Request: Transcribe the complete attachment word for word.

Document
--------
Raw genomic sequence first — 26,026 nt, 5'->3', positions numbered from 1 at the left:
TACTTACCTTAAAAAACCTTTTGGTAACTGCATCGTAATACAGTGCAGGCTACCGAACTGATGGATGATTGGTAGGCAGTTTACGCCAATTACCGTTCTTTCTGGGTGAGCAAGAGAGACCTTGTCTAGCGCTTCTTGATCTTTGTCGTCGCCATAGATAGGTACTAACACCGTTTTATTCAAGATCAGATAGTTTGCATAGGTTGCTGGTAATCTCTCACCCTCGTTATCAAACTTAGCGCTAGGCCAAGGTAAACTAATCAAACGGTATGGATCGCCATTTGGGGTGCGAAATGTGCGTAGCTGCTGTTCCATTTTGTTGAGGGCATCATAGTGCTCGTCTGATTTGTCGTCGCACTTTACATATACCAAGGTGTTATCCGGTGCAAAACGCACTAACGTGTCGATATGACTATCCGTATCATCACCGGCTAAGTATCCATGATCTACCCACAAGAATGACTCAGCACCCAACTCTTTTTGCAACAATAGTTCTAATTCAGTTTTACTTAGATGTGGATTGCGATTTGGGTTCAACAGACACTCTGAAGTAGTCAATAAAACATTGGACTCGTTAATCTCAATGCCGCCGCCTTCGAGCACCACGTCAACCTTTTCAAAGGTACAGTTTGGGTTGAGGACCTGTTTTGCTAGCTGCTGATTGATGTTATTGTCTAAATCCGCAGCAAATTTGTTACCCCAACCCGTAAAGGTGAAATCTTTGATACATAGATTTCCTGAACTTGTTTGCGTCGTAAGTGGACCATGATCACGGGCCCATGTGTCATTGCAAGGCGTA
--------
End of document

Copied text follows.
Raw genomic sequence first — 26,026 nt, 5'->3', positions numbered from 1 at the left:
TACTTACCTTAAAAAACCTTTTGGTAACTGCATCGTAATACAGTGCAGGCTACCGAACTGATGGATGATTGGTAGGCAGTTTACGCCAATTACCGTTCTTTCTGGGTGAGCAAGAGAGACCTTGTCTAGCGCTTCTTGATCTTTGTCGTCGCCATAGATAGGTACTAACACCGTTTTATTCAAGATCAGATAGTTTGCATAGGTTGCTGGTAATCTCTCACCCTCGTTATCAAACTTAGCGCTAGGCCAAGGTAAACTAATCAAACGGTATGGATCGCCATTTGGGGTGCGAAATGTGCGTAGCTGCTGTTCCATTTTGTTGAGGGCATCATAGTGCTCGTCTGATTTGTCGTCGCACTTTACATATACCAAGGTGTTATCCGGTGCAAAACGCACTAACGTGTCGATATGACTATCCGTATCATCACCGGCTAAGTATCCATGATCTACCCACAAGAATGACTCAGCACCCAACTCTTTTTGCAACAATAGTTCTAATTCAGTTTTACTTAGATGTGGATTGCGATTTGGGTTCAACAGACACTCTGAAGTAGTCAATAAAACATTGGACTCGTTAATCTCAATGCCGCCGCCTTCGAGCACCACGTCAACCTTTTCAAAGGTACAGTTTGGGTTGAGGACCTGTTTTGCTAGCTGCTGATTGATGTTATTGTCTAAATCCGCAGCAAATTTGTTACCCCAACCCGTAAAGGTGAAATCTTTGATACATAGATTTCCTGAACTTGTTTGCGTCGTAAGTGGACCATGATCACGGGCCCATGTGTCATTGCAAGGCGTA